The material of Ichthyostega Säve-Söderbergh 1932 collected by the Danish expeditions to East Greenland (1929-1955) led by Lauge Koch is described and documented by photographs of all important specimens. The ichthyostegids are related to the osteolepiforms, and comparisons with the Devonian osteolepiform ﬁsh Eusthenopteron and post-Devonian stegocephalians are made. In some respects the ichthyostegids are ﬁsh-like, whereas in others they have reached the tetrapod level. However, they also show specializations unparalleled in later tetrapods and belong to a sidebranch of the Osteolepipoda. Several new structures, such as canals for the occipital arteries, the prominent sacculus vesicle, the parotic crest of the palatoqudrate, the attachment areas for a paired basicranial muscle, and an arcual plate dorsal to the notochord are described. Special problems, e.g., the terminology of the dermal bones of the skull roof, cranial kinetism, resegmentation, the metapterygial stem, and the origin of the tetrapod limbs, are discussed. It is concluded that the hindlimb in Ichthyostega is pentadactyl and that pentadactyly is primitive for the Osteolepipoda.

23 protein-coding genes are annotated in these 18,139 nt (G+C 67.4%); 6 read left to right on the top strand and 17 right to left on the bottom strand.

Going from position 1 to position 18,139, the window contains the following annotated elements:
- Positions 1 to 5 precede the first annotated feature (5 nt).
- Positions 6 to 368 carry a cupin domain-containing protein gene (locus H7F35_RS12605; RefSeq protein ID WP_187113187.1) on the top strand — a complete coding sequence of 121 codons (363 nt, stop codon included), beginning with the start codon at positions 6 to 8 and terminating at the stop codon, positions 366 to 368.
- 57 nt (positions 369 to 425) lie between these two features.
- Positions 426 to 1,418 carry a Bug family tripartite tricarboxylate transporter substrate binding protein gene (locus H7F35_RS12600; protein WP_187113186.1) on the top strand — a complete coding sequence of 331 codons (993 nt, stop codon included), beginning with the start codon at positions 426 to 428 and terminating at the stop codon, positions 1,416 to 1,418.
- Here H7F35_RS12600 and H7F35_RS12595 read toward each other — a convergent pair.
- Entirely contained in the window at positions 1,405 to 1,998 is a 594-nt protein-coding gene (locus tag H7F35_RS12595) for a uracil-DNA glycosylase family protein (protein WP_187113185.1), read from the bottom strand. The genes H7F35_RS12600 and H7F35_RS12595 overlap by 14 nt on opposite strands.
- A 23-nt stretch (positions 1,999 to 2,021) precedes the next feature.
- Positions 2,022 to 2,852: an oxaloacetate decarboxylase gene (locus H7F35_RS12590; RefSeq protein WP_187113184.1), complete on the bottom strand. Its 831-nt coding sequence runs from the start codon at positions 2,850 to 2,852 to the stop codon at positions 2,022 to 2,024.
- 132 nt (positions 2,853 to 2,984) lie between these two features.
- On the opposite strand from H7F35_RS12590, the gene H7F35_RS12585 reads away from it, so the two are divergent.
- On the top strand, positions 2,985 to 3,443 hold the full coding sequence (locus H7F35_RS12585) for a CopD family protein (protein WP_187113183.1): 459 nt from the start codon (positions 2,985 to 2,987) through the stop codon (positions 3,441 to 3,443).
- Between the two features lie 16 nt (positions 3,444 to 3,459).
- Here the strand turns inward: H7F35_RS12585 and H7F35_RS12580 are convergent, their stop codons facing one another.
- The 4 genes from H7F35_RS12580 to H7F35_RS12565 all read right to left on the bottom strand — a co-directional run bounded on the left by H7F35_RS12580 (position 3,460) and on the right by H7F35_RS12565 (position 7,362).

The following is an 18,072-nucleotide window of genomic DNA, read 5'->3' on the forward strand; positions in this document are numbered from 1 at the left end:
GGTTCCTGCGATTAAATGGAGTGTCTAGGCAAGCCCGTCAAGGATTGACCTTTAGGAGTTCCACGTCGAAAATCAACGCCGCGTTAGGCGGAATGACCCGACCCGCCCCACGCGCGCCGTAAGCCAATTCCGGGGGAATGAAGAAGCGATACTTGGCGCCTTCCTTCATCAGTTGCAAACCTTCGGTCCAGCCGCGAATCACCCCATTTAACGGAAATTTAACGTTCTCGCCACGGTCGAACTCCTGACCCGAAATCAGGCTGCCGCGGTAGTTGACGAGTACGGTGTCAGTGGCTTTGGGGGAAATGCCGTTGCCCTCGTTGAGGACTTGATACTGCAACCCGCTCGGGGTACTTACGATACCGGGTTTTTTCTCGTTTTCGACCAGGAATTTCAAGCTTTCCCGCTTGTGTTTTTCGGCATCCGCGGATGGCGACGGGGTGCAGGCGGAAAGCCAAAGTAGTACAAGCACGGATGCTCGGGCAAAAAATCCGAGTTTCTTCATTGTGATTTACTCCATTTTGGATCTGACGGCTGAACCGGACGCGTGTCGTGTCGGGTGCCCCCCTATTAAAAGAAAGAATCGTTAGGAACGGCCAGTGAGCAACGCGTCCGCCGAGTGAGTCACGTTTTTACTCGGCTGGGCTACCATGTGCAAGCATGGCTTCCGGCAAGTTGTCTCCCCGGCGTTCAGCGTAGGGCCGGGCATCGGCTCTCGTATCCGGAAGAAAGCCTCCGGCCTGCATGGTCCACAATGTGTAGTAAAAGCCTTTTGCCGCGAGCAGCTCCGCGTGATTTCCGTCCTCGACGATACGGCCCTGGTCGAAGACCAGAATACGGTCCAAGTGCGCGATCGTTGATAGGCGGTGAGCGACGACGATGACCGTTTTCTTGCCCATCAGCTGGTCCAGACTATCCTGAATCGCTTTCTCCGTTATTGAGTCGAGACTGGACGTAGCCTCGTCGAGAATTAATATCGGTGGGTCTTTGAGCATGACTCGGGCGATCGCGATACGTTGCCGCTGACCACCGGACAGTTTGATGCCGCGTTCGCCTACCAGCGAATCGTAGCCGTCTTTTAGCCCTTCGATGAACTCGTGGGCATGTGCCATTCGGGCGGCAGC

Anders Erik Vilhelm Jarvik was a Swedish paleontologist who worked extensively on the sarcopterygian fish Eusthenopteron. In a career that spanned some 60 years, Jarvik produced some of the most detailed anatomical work on this fish, making it arguably the best known fossil vertebrate.